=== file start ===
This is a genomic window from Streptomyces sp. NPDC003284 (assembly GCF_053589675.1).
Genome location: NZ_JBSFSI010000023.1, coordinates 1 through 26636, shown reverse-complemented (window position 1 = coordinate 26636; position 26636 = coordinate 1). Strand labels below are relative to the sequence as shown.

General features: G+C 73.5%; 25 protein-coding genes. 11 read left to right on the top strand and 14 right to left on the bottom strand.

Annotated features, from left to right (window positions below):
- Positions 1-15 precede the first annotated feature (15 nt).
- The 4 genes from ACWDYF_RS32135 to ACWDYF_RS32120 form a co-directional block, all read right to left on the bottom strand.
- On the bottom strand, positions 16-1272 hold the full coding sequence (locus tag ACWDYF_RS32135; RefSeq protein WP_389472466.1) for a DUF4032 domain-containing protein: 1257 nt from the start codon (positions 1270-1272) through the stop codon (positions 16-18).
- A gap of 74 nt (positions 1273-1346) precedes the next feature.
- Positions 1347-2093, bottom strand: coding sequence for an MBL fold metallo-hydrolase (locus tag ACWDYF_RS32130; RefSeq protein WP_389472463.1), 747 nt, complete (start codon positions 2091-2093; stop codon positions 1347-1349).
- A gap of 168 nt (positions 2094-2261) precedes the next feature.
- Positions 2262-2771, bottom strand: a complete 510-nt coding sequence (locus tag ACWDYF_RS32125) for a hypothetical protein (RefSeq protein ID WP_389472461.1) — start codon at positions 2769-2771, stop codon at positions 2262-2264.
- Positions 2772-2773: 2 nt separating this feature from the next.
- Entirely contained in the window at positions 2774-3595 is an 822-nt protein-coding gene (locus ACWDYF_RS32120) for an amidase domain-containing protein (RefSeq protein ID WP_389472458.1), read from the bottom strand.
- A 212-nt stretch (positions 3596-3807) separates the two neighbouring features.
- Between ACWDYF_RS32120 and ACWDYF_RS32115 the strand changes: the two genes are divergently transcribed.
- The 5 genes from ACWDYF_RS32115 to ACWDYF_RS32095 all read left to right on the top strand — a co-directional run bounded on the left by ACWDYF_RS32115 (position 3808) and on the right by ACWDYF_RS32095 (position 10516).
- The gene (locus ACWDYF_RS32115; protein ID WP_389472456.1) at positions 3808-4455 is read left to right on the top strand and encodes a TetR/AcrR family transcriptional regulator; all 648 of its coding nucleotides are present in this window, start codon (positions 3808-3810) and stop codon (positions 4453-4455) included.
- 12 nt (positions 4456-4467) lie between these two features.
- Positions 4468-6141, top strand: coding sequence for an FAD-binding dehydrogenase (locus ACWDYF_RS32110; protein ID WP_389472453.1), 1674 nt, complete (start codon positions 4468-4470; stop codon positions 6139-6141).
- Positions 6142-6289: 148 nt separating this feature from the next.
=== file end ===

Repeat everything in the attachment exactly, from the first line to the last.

This is a genomic window from Streptomyces sp. NPDC003284 (assembly GCF_053589675.1).
Genome location: NZ_JBSFSI010000023.1, coordinates 1 through 26636, shown reverse-complemented (window position 1 = coordinate 26636; position 26636 = coordinate 1). Strand labels below are relative to the sequence as shown.

General features: G+C 73.5%; 25 protein-coding genes. 11 read left to right on the top strand and 14 right to left on the bottom strand.

Annotated features, from left to right (window positions below):
- Positions 1-15 precede the first annotated feature (15 nt).
- The 4 genes from ACWDYF_RS32135 to ACWDYF_RS32120 form a co-directional block, all read right to left on the bottom strand.
- On the bottom strand, positions 16-1272 hold the full coding sequence (locus tag ACWDYF_RS32135; RefSeq protein WP_389472466.1) for a DUF4032 domain-containing protein: 1257 nt from the start codon (positions 1270-1272) through the stop codon (positions 16-18).
- A gap of 74 nt (positions 1273-1346) precedes the next feature.
- Positions 1347-2093, bottom strand: coding sequence for an MBL fold metallo-hydrolase (locus tag ACWDYF_RS32130; RefSeq protein WP_389472463.1), 747 nt, complete (start codon positions 2091-2093; stop codon positions 1347-1349).
- A gap of 168 nt (positions 2094-2261) precedes the next feature.
- Positions 2262-2771, bottom strand: a complete 510-nt coding sequence (locus tag ACWDYF_RS32125) for a hypothetical protein (RefSeq protein ID WP_389472461.1) — start codon at positions 2769-2771, stop codon at positions 2262-2264.
- Positions 2772-2773: 2 nt separating this feature from the next.
- Entirely contained in the window at positions 2774-3595 is an 822-nt protein-coding gene (locus ACWDYF_RS32120) for an amidase domain-containing protein (RefSeq protein ID WP_389472458.1), read from the bottom strand.
- A 212-nt stretch (positions 3596-3807) separates the two neighbouring features.
- Between ACWDYF_RS32120 and ACWDYF_RS32115 the strand changes: the two genes are divergently transcribed.
- The 5 genes from ACWDYF_RS32115 to ACWDYF_RS32095 all read left to right on the top strand — a co-directional run bounded on the left by ACWDYF_RS32115 (position 3808) and on the right by ACWDYF_RS32095 (position 10516).
- The gene (locus ACWDYF_RS32115; protein ID WP_389472456.1) at positions 3808-4455 is read left to right on the top strand and encodes a TetR/AcrR family transcriptional regulator; all 648 of its coding nucleotides are present in this window, start codon (positions 3808-3810) and stop codon (positions 4453-4455) included.
- 12 nt (positions 4456-4467) lie between these two features.
- Positions 4468-6141, top strand: coding sequence for an FAD-binding dehydrogenase (locus ACWDYF_RS32110; protein ID WP_389472453.1), 1674 nt, complete (start codon positions 4468-4470; stop codon positions 6139-6141).
- Positions 6142-6289: 148 nt separating this feature from the next.